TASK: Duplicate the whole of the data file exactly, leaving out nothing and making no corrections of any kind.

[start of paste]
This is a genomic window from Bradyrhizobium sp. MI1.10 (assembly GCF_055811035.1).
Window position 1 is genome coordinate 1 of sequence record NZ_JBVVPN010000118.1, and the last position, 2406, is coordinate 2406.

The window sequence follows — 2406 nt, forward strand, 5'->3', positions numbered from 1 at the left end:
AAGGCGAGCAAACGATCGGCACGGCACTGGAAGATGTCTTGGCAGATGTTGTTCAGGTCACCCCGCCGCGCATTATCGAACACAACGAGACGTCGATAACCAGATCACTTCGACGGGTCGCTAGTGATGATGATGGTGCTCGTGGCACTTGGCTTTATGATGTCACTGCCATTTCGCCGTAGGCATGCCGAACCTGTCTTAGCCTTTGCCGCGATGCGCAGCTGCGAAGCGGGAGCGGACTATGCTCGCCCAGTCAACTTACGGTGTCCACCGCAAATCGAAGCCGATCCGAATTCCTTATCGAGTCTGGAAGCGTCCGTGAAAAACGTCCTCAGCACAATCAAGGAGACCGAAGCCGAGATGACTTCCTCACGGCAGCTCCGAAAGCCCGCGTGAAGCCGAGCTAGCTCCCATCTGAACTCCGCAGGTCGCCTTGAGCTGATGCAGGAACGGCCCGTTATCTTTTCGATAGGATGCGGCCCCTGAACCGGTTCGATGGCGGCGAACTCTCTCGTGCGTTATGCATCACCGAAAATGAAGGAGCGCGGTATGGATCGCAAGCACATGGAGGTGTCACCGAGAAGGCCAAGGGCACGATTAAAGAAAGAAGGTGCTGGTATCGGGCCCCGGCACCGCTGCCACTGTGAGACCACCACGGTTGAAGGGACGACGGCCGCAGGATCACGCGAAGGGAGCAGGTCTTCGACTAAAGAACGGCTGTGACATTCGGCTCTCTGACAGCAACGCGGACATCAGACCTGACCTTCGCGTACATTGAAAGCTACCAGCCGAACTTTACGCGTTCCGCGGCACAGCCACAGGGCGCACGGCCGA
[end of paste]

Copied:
This is a genomic window from Bradyrhizobium sp. MI1.10 (assembly GCF_055811035.1).
Window position 1 is genome coordinate 1 of sequence record NZ_JBVVPN010000118.1, and the last position, 2406, is coordinate 2406.

The window sequence follows — 2406 nt, forward strand, 5'->3', positions numbered from 1 at the left end:
AAGGCGAGCAAACGATCGGCACGGCACTGGAAGATGTCTTGGCAGATGTTGTTCAGGTCACCCCGCCGCGCATTATCGAACACAACGAGACGTCGATAACCAGATCACTTCGACGGGTCGCTAGTGATGATGATGGTGCTCGTGGCACTTGGCTTTATGATGTCACTGCCATTTCGCCGTAGGCATGCCGAACCTGTCTTAGCCTTTGCCGCGATGCGCAGCTGCGAAGCGGGAGCGGACTATGCTCGCCCAGTCAACTTACGGTGTCCACCGCAAATCGAAGCCGATCCGAATTCCTTATCGAGTCTGGAAGCGTCCGTGAAAAACGTCCTCAGCACAATCAAGGAGACCGAAGCCGAGATGACTTCCTCACGGCAGCTCCGAAAGCCCGCGTGAAGCCGAGCTAGCTCCCATCTGAACTCCGCAGGTCGCCTTGAGCTGATGCAGGAACGGCCCGTTATCTTTTCGATAGGATGCGGCCCCTGAACCGGTTCGATGGCGGCGAACTCTCTCGTGCGTTATGCATCACCGAAAATGAAGGAGCGCGGTATGGATCGCAAGCACATGGAGGTGTCACCGAGAAGGCCAAGGGCACGATTAAAGAAAGAAGGTGCTGGTATCGGGCCCCGGCACCGCTGCCACTGTGAGACCACCACGGTTGAAGGGACGACGGCCGCAGGATCACGCGAAGGGAGCAGGTCTTCGACTAAAGAACGGCTGTGACATTCGGCTCTCTGACAGCAACGCGGACATCAGACCTGACCTTCGCGTACATTGAAAGCTACCAGCCGAACTTTACGCGTTCCGCGGCACAGCCACAGGGCGCACGGCCGA